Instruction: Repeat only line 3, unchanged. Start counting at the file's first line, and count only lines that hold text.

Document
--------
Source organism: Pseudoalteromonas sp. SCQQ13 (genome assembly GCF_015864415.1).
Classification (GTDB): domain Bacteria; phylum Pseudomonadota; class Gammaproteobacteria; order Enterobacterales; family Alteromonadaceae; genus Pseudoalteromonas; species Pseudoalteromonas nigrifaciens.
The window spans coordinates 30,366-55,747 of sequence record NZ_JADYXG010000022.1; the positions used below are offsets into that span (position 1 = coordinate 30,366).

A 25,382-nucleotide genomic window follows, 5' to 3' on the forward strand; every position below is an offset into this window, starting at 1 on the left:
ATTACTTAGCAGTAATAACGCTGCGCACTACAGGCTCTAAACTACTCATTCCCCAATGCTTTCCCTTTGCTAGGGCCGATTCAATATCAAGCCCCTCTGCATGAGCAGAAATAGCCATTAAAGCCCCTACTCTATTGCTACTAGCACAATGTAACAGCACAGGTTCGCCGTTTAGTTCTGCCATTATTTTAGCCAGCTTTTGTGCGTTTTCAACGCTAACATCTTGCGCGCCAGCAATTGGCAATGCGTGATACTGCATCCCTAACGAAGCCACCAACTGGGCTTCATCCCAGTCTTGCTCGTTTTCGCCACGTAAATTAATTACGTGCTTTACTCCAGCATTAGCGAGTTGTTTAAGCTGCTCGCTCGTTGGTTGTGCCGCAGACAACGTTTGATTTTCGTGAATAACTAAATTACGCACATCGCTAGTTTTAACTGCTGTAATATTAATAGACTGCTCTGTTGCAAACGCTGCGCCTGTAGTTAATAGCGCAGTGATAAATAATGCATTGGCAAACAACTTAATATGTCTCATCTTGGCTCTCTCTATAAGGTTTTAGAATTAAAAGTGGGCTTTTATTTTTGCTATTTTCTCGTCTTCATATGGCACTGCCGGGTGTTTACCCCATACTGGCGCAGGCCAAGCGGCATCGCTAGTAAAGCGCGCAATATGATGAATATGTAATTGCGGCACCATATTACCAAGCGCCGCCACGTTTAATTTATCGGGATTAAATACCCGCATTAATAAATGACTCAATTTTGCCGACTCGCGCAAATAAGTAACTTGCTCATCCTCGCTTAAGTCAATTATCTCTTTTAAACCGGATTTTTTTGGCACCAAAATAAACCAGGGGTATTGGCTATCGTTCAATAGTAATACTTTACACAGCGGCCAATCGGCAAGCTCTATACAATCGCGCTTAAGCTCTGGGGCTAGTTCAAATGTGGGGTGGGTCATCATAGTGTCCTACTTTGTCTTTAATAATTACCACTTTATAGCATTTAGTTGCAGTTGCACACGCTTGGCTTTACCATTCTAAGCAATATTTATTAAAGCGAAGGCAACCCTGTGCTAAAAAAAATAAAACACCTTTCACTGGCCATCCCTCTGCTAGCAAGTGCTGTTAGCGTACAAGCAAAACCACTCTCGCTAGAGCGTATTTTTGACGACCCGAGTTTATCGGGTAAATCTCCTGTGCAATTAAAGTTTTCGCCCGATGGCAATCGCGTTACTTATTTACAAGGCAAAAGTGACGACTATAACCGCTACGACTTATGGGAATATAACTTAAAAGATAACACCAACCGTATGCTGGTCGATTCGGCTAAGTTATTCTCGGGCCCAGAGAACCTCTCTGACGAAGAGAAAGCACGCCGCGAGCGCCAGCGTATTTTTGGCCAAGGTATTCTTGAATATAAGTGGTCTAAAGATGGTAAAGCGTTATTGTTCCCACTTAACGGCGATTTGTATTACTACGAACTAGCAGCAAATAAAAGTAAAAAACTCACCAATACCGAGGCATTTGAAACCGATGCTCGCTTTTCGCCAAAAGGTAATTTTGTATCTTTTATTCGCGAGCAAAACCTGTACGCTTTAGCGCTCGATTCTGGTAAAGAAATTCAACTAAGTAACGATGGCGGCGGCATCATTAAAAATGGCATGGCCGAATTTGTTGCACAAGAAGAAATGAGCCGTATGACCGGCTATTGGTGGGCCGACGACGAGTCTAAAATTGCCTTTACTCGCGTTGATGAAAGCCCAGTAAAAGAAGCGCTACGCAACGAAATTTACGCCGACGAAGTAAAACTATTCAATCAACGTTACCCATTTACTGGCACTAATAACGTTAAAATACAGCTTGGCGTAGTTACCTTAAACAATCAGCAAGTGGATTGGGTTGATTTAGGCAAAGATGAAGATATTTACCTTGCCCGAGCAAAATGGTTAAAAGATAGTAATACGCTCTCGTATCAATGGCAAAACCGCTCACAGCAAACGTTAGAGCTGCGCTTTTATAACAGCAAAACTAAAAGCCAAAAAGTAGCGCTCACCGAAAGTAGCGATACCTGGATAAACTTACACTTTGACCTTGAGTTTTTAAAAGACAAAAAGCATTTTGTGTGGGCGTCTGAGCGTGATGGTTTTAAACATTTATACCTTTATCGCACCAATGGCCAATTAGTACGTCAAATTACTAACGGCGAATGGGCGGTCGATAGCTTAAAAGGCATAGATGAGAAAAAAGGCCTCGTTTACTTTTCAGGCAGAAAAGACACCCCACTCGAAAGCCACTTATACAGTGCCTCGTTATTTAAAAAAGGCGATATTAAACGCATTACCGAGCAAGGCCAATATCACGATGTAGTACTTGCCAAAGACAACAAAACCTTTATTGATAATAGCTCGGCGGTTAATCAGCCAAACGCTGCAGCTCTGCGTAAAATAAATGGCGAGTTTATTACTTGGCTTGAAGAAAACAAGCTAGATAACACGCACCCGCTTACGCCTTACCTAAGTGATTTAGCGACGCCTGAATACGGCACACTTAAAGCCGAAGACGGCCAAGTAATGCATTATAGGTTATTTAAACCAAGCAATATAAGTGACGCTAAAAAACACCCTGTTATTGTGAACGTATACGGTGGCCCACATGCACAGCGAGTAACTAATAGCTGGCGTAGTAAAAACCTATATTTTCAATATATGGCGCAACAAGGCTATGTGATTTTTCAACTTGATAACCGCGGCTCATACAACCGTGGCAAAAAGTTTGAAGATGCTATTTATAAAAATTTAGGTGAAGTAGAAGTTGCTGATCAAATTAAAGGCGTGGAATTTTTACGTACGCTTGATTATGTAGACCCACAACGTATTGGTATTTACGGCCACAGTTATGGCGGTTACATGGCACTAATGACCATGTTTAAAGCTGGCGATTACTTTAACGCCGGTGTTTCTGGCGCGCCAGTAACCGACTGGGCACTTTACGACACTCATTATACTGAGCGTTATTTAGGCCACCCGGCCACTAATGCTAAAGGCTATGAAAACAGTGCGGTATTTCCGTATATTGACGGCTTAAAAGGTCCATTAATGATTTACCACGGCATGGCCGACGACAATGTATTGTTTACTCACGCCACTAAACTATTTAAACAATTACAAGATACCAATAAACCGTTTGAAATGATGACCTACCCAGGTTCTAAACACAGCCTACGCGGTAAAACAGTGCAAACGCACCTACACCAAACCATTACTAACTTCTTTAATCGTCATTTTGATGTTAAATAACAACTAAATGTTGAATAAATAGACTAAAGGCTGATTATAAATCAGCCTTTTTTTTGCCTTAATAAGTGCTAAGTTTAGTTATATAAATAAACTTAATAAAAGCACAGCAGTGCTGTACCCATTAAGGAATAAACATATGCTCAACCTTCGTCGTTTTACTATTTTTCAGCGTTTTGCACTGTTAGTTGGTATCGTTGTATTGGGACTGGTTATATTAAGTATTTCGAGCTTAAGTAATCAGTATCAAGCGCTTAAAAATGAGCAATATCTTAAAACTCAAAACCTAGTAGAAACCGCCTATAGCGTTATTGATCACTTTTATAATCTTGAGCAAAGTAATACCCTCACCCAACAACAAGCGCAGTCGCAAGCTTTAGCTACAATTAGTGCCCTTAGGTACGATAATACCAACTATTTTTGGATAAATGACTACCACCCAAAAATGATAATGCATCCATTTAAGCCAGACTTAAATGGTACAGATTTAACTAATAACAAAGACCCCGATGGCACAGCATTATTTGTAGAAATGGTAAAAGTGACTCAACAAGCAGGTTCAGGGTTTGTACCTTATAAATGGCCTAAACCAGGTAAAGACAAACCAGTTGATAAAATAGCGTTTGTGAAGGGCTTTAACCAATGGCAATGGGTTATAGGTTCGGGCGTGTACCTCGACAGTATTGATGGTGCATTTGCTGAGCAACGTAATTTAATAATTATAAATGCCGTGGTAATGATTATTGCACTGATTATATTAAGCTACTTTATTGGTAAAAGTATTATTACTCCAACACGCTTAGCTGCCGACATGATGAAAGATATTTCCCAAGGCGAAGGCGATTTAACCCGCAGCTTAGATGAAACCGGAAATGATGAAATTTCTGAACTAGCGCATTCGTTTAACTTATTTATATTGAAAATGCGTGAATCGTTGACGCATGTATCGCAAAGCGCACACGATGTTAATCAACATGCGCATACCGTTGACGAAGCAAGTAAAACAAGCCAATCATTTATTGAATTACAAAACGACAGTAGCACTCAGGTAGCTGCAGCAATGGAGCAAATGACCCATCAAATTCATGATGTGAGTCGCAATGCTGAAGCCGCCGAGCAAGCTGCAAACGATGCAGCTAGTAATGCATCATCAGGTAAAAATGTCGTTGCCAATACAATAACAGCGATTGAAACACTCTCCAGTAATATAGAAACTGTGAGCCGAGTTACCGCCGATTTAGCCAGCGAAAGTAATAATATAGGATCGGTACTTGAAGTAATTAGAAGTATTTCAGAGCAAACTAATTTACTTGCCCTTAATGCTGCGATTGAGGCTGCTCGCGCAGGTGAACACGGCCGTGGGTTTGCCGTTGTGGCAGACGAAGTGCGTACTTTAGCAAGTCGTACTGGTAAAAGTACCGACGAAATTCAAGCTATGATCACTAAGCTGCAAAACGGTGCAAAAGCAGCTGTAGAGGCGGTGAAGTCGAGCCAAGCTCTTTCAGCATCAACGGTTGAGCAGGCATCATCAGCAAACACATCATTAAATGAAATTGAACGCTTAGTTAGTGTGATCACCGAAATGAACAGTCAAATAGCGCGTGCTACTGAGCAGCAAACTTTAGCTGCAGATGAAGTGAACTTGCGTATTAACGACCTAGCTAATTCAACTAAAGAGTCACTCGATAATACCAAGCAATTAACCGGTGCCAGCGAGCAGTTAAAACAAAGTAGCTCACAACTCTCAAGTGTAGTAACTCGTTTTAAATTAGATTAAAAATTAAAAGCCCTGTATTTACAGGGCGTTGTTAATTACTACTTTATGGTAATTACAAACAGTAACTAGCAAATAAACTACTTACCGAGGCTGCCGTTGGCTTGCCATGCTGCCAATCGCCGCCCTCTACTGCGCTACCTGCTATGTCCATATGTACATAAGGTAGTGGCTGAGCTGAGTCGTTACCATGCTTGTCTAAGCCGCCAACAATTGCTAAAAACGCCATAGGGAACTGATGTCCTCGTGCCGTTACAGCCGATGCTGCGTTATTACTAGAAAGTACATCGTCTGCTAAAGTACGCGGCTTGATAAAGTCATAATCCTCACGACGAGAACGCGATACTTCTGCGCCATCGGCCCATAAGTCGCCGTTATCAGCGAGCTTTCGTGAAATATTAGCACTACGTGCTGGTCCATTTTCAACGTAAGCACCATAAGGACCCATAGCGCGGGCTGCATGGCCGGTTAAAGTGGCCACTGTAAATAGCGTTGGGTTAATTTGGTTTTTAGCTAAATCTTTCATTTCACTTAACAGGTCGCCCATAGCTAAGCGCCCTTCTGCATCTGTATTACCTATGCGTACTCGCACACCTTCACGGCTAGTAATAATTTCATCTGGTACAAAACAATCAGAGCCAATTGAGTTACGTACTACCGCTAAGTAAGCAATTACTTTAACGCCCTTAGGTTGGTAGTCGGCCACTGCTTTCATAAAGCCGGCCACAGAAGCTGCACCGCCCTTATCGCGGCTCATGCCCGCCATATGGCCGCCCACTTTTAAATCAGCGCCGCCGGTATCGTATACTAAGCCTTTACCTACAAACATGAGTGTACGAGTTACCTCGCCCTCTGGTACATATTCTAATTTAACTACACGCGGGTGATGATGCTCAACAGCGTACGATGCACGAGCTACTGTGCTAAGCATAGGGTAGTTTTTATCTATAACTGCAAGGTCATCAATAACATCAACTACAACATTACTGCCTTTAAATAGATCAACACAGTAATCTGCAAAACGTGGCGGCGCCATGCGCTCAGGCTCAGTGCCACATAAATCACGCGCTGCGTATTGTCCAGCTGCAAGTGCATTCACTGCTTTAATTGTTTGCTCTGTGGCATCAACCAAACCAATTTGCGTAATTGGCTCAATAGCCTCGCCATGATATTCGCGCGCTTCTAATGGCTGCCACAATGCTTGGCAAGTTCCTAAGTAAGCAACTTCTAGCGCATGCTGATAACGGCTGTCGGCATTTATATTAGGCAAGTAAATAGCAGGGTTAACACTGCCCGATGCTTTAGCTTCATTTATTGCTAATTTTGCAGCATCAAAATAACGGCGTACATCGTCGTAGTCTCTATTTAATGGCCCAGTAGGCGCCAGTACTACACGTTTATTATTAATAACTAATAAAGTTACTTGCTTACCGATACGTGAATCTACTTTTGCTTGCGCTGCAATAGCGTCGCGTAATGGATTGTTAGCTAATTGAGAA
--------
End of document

The window spans coordinates 30,366-55,747 of sequence record NZ_JADYXG010000022.1; the positions used below are offsets into that span (position 1 = coordinate 30,366).